Vijjā, (f.) (cp. Vedic vidyā knowledge: etym. see under vindati) one of the dogmatic terms of Buddhist teaching, varying in meaning in diff. sections of the Canon. It is not always the positive to avijjā (which has quite a welldefined meaning from its first appearance in Buddhist psych. ethics), but has been taken into the terminology of Buddhism from Brahmanic and popular philosophy. The opposite of avijjā is usually ñāṇa (but cp. S. III, 162 f. 171; V, 429). Although certain vijjās pertain to the recognition of the “truth” and the destruction of avijjā, yet they are only secondary factors in achieving “vimutti” (cp. abhiññā, ñāṇa-dassana & paññā). That vijjā at M. I, 22 is contrasted with avijjā is to be explained as a word-play in a stereotype phrase.—A diff. side of “knowledge” again is given by “bodhi. ” ‹-› (a) Vijjā is a general, popular term for lore in the old sense, science, study, esp. study as a practice of some art (something like the secret science of the medicine man: cp. vejja!); hence applied in special, “dogmatic” sense as “secret science, ” revelation (put into a sort of magic formula), higher knowledge (of the learned man), knowledge which may be applied and used as an art (cp. magister artium!), practical knowledge; but also mysterious knowledge: “charm. ” — (b) vijjā, having a varying content in its connotation, is applied to a series of diff. achievements. A rather old tabulation of the stages leading by degrees to the attainment of the highest knowledge is given in the Sāmañña-phala-sutta (D. I, 63—86), repeated in nearly every Suttanta of D 1. It is composed of the 3 sampadās, viz. sīla°, citta° & paññā°. Under the first group belong sīla(—kkhandha), indriya-saṃvara, sati-sampajañña, santuṭṭhi; the second is composed (1) of the overcoming of the nīvaraṇas, (2) of the 4 jhānas; the third consists of 8 items, viz. (1) ñāṇa-dassana, (2) manomaya-kāya, (3) iddhi, (4) dibba-sota, (5) ceto-pariyañāṇa, (6) pubbe-nivās’ânussatiñāṇa, (7) cut’ûpapatti-ñāṇa, (8) āsavānaṃ khaya-ñāṇa. Other terms used are: for the 2nd sampadā: caraṇa (D. I. 100), and for the 3rd: vijjā (ibid.). ‹-› The discussion at D. I, 100 is represented as contradicting the (brahmaṇic) opinion of Ambaṭṭha, who thought that “vijjā nāma tayo Vedā, caraṇaṃ pañca sīlāni” (DA. I, 267 sq.).—In the enumeration of 3 vijjās at M. I, 22 sq. only Nos. 6—8 of the 3rd sampadā (said to have been attained by the Buddha in the 3 night watches) with the verbs anussarati (No. 6), pajānāti (7), abhijānāti (8), each signifying a higher stage of (“saving”) knowledge, yet all called “vijjā. ” Quoted at Vism. 202, where all 8 stages are given as “aṭṭha vijjā, ” and caraṇa with 15 qualities (sīla-saṃvara, indriyesu guttadvāra etc.). The same 3 vijjās (No. 6, 7, 8) are given at D. III, 220, 275, and poetically at A. II, 165 as the characteristics of a proper (ariya, Buddhist) monk (or brāhmaṇa): “etāhi tīhi vijjāhi tevijjo hoti brāhmaṇo, ” opposing the threeVeda-knowledge of the Brahmins.—Tevijja (adj.) in same meaning at S. I, 146 (where it refers to Nos. 3, 5, 8 of above enumeration), 192, 194. In brahmanic sense at Sn. 594 (=tiveda SnA 463). Both meanings compared & contrasted at A. I, 163 (aññathā brāhmaṇā brāhmaṇaṃ tevijjaṃ paññāpenti, aññathā ca pana ariyassa vinaye tevijjo hoti “different in the Brahmanic and diff. in the Buddhist sense”).—Tisso vijjā (without specification, but referring to above 6, 7, 8) further at Vin. II, 183; Sn. 656; Ps. I, 34; II, 56; Pv IV. 134; Miln. 359 (+chaḷabhiññā); DhA. IV, 30 (id.). It is doubtful whether the definition of ñāṇa as “tisso vijjā” at Vin. III, 91 is genuine. ‹-› On vijjā-caraṇa see also D. III, 97, 98, 237; S. I, 153, 166; II, 284; V, 197; A. II, 163; IV, 238; V, 327; Sn. 163, 289, 442.—On vijjā in the doctrinal appln see: D. III, 156, 214, 274; S. II, 7 sq. (cakkhu, ñāṇa, paññā, vijjā, āloka); III, 47; 163; 171; IV, 31, 49 sq. A. I, 83; II, 247; Sn. 334 (simply meaning “wisdom, ” craft, care, but Bdhgh SnA 339 takes it as “āsavānaṃ—khaya-ñāṇa”), 1026 (opposed to avijjā); Pug. 14, 57; Vbh. 324; Nett 76, 191.—(c) popular meanings & usage of vijjā: science, craft, art, charm, spell D. I, 213 (Gandhārī nāma v. also mentioned at J. IV, 498 as practised by physicians), 214 (Maṇika n. v.); J. III, 504 (Cintāmaṇi v.); IV, 323 (vatthu°: see under vatthu), 498 (ghora°); V, 458 (aṅga° palmistry); Miln. 200; Dh. I, 259 (bhūmicala n. v. “earthquake” charm), 265 (dhanu-agamanīyaṃ Ambaṭṭha n. v.); KhA 237 (vatthu°, khetta°, aṅga°); and see the list of forbidden crafts at D. I, 9 (aṅga°, vatthu°, khetta° etc.; cp. Dial. I. 18, 19).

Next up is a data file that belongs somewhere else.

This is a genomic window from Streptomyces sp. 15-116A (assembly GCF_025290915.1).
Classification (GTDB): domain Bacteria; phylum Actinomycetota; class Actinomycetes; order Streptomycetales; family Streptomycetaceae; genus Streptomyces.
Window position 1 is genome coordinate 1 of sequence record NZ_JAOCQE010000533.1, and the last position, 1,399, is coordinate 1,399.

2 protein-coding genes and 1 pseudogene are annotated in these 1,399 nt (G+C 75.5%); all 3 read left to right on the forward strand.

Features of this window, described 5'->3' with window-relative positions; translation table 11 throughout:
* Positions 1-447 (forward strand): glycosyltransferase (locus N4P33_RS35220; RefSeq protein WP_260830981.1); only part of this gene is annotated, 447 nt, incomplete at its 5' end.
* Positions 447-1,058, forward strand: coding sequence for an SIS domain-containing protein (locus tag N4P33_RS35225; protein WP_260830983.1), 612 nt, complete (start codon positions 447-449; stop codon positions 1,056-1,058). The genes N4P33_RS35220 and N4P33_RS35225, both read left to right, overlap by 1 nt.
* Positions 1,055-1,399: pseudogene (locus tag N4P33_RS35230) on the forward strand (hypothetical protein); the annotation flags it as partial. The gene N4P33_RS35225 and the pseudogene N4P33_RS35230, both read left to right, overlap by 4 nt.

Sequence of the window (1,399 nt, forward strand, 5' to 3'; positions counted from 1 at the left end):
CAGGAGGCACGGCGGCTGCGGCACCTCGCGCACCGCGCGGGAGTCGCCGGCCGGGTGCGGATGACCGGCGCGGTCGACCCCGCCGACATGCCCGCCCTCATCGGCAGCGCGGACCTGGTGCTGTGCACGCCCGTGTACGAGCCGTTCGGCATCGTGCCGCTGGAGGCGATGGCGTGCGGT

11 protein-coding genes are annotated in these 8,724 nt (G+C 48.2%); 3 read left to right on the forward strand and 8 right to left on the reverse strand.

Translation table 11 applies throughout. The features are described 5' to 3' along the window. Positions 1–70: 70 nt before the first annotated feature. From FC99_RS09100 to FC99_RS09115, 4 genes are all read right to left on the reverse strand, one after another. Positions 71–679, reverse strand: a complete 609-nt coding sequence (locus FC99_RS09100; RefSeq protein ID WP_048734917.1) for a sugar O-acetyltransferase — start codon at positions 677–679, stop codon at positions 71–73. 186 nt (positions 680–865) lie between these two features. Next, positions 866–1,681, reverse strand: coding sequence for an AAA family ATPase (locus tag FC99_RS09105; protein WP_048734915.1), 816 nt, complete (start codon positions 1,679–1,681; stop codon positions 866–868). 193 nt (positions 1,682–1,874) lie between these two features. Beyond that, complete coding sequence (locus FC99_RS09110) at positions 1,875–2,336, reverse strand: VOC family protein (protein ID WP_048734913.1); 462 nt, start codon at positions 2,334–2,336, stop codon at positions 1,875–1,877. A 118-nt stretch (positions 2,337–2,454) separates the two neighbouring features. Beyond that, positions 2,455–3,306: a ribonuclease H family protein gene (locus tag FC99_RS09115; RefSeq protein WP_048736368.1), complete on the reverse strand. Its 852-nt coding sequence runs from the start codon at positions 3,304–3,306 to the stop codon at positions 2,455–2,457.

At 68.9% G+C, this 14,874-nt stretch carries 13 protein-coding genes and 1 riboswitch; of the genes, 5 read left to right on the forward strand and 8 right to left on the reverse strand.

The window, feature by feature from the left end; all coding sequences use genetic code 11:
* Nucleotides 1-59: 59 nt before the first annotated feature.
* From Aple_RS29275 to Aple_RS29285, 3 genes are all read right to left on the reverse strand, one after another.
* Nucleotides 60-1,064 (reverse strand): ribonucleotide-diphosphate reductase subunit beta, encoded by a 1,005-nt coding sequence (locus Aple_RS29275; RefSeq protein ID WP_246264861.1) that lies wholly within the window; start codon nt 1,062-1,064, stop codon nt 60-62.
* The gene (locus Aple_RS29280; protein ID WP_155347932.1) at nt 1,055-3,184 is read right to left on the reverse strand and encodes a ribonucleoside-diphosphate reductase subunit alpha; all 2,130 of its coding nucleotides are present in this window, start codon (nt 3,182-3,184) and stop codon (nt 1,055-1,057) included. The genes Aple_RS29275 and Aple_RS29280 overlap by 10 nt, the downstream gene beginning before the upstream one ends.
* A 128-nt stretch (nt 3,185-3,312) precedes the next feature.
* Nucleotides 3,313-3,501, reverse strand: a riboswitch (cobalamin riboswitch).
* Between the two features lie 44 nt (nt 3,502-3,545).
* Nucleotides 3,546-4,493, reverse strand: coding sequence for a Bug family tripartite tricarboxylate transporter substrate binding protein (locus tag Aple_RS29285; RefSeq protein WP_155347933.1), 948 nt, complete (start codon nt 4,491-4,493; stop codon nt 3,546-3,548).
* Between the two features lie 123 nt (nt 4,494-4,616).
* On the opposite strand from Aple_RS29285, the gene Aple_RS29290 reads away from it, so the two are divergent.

Pali book cover
    context information

    Pali is the language of the Tipiṭaka, which is the sacred canon of Theravāda Buddhism and contains much of the Buddha’s speech. Closeley related to Sanskrit, both languages are used interchangeably between religions.

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    Sanskrit-English dictionary

    Source: Cologne Digital Sanskrit Dictionaries: Aufrecht Catalogus Catalogorum

    Vijjā (विज्जा) as mentioned in Aufrecht’s Catalogus Catalogorum:—poetess. Śp. p. 85. [Sūktikarṇāmṛta by Śrīdharadāsa] [Subhāshitāvali by Vallabhadeva] See Vidyā.

    Vijjā has the following synonyms: Vijjakā.

    Source: Cologne Digital Sanskrit Dictionaries: Monier-Williams Sanskrit-English Dictionary

    1) Vijja (विज्ज):—m. Name of a man, [Rājataraṅgiṇī]

    2) Vijjā (विज्जा):—[from vijja] f. Name of a woman, [ib.]

    context information

    Sanskrit, also spelled संस्कृतम् (saṃskṛtam), is an ancient language of India commonly seen as the grandmother of the Indo-European language family. Closely allied with Prakrit and Pali, Sanskrit is more exhaustive in both grammar and terms and has the most extensive collection of literature in the world, greatly surpassing its sister-languages Greek and Latin.